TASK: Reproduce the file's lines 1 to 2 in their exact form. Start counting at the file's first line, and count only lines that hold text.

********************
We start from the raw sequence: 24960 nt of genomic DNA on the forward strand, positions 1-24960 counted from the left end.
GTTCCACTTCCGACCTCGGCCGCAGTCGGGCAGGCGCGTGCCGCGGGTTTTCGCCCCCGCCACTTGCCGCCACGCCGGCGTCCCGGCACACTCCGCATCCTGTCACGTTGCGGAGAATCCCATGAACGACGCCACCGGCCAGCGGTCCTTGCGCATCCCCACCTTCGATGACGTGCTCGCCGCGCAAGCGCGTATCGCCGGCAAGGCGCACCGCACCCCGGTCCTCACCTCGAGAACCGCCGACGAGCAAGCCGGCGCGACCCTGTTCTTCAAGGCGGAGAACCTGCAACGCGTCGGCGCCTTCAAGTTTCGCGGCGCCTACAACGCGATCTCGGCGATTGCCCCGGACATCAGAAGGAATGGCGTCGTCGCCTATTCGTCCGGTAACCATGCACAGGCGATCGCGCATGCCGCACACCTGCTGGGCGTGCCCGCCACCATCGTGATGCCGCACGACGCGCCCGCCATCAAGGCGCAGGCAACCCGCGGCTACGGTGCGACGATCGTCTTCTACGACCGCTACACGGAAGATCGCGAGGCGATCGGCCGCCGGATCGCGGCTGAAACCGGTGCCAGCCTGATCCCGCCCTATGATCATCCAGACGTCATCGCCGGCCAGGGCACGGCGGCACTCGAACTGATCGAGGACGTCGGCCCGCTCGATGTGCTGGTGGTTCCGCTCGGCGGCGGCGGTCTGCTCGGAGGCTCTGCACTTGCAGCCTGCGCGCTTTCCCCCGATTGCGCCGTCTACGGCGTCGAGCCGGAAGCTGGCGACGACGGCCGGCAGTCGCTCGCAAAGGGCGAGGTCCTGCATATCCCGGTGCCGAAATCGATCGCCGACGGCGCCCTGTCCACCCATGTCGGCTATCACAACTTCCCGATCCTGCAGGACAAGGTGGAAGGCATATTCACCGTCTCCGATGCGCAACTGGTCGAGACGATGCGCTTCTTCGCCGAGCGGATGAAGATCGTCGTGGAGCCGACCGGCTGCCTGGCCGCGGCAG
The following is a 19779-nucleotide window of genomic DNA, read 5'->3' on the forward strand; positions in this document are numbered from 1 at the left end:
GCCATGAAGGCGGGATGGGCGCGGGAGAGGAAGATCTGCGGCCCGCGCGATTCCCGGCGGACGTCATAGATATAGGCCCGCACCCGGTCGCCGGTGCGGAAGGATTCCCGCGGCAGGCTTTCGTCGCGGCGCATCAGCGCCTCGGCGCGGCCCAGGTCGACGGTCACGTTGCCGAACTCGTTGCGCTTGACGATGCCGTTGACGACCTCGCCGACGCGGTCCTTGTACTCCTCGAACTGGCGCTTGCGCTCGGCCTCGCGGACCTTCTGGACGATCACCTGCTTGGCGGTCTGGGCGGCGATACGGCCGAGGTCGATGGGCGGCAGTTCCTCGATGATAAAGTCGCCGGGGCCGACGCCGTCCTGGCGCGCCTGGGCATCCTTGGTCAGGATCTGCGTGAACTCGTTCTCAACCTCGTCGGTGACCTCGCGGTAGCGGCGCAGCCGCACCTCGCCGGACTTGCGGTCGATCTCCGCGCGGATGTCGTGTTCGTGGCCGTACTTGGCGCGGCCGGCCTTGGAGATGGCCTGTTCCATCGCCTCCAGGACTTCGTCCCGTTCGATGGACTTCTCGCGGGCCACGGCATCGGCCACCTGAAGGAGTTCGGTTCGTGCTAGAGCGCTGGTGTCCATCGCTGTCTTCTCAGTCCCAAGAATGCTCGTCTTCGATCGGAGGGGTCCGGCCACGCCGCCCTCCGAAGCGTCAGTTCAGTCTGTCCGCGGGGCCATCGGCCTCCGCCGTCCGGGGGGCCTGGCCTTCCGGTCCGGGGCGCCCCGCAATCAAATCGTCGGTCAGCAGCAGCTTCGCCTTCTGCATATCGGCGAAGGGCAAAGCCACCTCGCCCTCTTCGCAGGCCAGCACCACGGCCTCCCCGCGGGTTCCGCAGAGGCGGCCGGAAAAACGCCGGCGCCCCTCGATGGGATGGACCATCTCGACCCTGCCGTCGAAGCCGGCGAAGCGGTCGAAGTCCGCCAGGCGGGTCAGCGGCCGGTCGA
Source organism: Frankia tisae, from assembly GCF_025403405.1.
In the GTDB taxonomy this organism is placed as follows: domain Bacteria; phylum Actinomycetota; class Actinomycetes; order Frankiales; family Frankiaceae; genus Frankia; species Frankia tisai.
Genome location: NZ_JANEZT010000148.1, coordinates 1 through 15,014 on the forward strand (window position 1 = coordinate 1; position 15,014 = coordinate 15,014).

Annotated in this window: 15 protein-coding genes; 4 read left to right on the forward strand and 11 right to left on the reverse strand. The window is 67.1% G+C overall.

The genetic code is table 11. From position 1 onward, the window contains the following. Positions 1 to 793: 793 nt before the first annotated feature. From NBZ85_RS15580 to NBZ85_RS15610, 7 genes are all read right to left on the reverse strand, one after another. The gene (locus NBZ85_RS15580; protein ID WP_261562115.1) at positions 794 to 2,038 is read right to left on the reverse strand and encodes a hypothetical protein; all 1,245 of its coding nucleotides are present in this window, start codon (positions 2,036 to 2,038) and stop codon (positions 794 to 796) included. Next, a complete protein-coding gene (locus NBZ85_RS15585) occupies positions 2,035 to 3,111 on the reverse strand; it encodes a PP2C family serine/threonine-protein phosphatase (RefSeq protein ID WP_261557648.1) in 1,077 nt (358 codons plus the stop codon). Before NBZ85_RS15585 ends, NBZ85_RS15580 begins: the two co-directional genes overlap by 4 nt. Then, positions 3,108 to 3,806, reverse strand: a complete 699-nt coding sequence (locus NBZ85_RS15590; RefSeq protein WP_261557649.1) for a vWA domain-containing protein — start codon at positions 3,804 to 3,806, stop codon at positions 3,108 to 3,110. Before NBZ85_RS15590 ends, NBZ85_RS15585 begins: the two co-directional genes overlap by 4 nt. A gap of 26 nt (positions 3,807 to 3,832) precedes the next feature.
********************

We start from the raw sequence: 24960 nt of genomic DNA on the forward strand, positions 1-24960 counted from the left end.
GTTCCACTTCCGACCTCGGCCGCAGTCGGGCAGGCGCGTGCCGCGGGTTTTCGCCCCCGCCACTTGCCGCCACGCCGGCGTCCCGGCACACTCCGCATCCTGTCACGTTGCGGAGAATCCCATGAACGACGCCACCGGCCAGCGGTCCTTGCGCATCCCCACCTTCGATGACGTGCTCGCCGCGCAAGCGCGTATCGCCGGCAAGGCGCACCGCACCCCGGTCCTCACCTCGAGAACCGCCGACGAGCAAGCCGGCGCGACCCTGTTCTTCAAGGCGGAGAACCTGCAACGCGTCGGCGCCTTCAAGTTTCGCGGCGCCTACAACGCGATCTCGGCGATTGCCCCGGACATCAGAAGGAATGGCGTCGTCGCCTATTCGTCCGGTAACCATGCACAGGCGATCGCGCATGCCGCACACCTGCTGGGCGTGCCCGCCACCATCGTGATGCCGCACGACGCGCCCGCCATCAAGGCGCAGGCAACCCGCGGCTACGGTGCGACGATCGTCTTCTACGACCGCTACACGGAAGATCGCGAGGCGATCGGCCGCCGGATCGCGGCTGAAACCGGTGCCAGCCTGATCCCGCCCTATGATCATCCAGACGTCATCGCCGGCCAGGGCACGGCGGCACTCGAACTGATCGAGGACGTCGGCCCGCTCGATGTGCTGGTGGTTCCGCTCGGCGGCGGCGGTCTGCTCGGAGGCTCTGCACTTGCAGCCTGCGCGCTTTCCCCCGATTGCGCCGTCTACGGCGTCGAGCCGGAAGCTGGCGACGACGGCCGGCAGTCGCTCGCAAAGGGCGAGGTCCTGCATATCCCGGTGCCGAAATCGATCGCCGACGGCGCCCTGTCCACCCATGTCGGCTATCACAACTTCCCGATCCTGCAGGACAAGGTGGAAGGCATATTCACCGTCTCCGATGCGCAACTGGTCGAGACGATGCGCTTCTTCGCCGAGCGGATGAAGATCGTCGTGGAGCCGACCGGCTGCCTGGCCGCGGCAG